One spring as I was showing a friend my vegetable garden, she said, “Your spinach looks wonderful. I can’t grow spinach. It bolts instantly. I gave up growing it long ago.” A month later, an online reader expressed the same sentiment, and asked me to share more on growing spinach. Spinach has the reputation of being a finicky crop, but it can be grown easily and successfully with attention to a few key details.
Perhaps our childhood memories of slimy canned spinach are what gives this veggie a bad rap and makes us reluctant to grow it in the garden. I’m guessing it has more to do with its tendency to bolt (send up a tall stalk to produce seeds) as soon as the temperatures warm up and the days get longer. I’ve had my share of experience with bolted spinach. Luckily, my chickens and pigs turn it into eggs and bacon. But since I enjoy fresh spinach in my bacon omelet, I learned how to grow it successfully in my own garden.
Spinach is cold-hardy, palatable, and a nutritional powerhouse, which makes it a valuable addition to the edible garden. It can survive temperatures as low as 19 degrees Fahrenheit, making it easy to grow during winter in Southern climates and possible to grow or overwinter in some Northern regions. For most gardeners, spinach can be seeded and harvested before lettuce, not to mention its leaves are sweeter and more tender when grown in colder weather. It can also continue growing longer into winter than lettuce can, allowing us to harvest food for our table over a longer time period.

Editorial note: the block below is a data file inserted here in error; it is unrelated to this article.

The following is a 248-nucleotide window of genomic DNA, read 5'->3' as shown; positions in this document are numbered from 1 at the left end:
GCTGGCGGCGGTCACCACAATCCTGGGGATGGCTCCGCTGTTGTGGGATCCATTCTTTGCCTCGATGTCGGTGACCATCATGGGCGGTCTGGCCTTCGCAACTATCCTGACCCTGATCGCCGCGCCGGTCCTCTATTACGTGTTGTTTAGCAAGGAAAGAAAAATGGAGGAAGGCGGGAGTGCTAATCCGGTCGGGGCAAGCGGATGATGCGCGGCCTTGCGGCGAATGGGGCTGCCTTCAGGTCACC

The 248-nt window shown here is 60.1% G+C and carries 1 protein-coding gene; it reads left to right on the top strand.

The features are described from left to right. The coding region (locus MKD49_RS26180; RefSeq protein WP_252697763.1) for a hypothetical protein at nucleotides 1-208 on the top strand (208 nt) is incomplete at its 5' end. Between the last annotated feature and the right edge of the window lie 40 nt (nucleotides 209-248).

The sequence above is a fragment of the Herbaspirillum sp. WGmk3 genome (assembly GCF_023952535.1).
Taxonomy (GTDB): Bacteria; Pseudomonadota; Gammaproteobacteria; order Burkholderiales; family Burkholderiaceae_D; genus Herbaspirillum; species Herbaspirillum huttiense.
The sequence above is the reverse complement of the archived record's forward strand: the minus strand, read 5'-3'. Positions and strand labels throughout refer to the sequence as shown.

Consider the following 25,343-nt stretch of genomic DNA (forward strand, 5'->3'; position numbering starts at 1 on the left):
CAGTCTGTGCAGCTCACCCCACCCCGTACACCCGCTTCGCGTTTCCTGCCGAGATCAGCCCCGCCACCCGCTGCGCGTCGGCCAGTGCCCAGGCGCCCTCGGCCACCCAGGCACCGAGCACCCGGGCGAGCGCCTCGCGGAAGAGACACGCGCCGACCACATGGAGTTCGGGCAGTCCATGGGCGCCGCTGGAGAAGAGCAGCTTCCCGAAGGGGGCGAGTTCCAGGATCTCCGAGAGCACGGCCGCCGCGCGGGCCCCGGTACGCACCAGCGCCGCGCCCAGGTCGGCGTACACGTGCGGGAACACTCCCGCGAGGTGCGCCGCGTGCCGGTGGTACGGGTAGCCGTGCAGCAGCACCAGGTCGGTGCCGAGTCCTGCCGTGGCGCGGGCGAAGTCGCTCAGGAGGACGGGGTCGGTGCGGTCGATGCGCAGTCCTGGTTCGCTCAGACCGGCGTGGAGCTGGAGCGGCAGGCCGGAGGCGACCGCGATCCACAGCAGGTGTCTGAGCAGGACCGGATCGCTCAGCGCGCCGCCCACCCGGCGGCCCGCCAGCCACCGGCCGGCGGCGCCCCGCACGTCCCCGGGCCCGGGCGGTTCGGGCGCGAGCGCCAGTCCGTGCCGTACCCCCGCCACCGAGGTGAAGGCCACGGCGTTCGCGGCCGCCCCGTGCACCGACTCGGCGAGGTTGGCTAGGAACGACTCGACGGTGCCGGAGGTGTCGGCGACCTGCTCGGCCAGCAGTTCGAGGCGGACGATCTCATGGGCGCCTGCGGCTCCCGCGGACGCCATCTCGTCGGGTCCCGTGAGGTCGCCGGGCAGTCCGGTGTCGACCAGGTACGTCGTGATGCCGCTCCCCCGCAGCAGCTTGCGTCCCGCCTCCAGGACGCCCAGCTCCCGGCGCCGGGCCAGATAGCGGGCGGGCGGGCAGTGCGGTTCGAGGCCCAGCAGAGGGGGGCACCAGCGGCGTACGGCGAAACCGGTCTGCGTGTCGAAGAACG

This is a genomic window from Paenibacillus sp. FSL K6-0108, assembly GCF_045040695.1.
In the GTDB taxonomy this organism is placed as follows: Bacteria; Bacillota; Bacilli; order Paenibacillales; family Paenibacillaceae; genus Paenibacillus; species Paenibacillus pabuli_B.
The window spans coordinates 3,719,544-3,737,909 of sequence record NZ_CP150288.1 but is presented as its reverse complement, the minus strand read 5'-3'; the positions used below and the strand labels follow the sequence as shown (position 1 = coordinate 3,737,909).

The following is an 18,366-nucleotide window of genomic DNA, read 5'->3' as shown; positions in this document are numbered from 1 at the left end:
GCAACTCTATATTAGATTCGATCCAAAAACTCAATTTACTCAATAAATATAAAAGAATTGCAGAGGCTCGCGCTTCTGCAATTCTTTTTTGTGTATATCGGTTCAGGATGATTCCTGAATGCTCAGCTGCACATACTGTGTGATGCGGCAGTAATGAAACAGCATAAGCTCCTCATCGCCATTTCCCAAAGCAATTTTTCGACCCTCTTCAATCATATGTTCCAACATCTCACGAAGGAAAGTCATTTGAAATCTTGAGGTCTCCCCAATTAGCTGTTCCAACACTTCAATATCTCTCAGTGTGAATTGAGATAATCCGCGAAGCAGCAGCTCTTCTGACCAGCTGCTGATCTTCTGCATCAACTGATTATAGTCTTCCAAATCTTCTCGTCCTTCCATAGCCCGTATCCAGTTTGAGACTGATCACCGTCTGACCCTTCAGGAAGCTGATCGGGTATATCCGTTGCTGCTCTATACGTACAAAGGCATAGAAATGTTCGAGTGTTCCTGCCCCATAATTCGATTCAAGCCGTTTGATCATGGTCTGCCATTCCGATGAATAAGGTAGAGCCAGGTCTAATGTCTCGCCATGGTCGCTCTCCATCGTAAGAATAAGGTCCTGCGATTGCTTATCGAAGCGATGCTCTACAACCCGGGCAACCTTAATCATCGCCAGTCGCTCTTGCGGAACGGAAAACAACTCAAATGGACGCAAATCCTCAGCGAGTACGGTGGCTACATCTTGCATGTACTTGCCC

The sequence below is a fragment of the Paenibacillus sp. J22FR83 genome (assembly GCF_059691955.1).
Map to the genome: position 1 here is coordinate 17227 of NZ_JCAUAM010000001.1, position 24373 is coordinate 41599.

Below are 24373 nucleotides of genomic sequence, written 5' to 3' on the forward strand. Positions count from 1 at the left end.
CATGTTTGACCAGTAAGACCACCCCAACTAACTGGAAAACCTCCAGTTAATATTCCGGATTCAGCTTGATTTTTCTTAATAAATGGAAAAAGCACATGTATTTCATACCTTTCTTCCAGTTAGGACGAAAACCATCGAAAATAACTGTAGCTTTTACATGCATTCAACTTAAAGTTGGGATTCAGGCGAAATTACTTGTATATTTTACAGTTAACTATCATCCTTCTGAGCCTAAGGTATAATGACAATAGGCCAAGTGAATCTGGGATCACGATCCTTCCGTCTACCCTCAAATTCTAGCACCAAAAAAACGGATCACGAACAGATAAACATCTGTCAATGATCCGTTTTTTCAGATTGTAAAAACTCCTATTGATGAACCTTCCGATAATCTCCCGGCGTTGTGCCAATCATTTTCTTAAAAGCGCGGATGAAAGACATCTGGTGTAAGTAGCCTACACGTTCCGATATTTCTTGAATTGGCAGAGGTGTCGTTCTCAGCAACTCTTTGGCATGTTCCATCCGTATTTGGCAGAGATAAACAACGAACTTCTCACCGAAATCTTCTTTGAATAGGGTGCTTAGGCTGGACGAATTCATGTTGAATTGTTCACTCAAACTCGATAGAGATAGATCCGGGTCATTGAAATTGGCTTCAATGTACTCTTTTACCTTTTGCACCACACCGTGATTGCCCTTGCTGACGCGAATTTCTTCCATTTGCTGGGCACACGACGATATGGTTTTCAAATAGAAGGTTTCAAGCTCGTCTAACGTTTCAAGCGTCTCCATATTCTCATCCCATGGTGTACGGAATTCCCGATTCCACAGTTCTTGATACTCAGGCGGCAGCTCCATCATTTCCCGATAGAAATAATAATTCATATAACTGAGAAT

The main thing to consider when growing spinach is its favored season. Spinach is a cool-weather crop. Thus, hot days and more hours of daylight increase the likelihood of bolting and bitterness, particularly if it was seeded or transplanted when the weather was still really cold. Spinach that’s planted very early in the season will bolt quicker than spinach that was planted later. Planting small amounts of seed every two weeks instead of all at once can increase overall yield. Overwintered spinach will bolt quickly in spring when the weather starts to warm up. While you can still grow it in hot weather, it’s much easier during the cool season. Plant in fall, winter and spring depending on your climate, and leave the hot summer season for the crops that love the heat.
Spinach does not need full sun, and in fact, planting it in a shady corner of the garden will help keep it from bolting as quickly. Of course, it can take full sun if that’s all you have, and it does appreciate more sunlight in the spring and fall, but it isn’t necessary for growth. If your garden is shady, spinach will do just fine.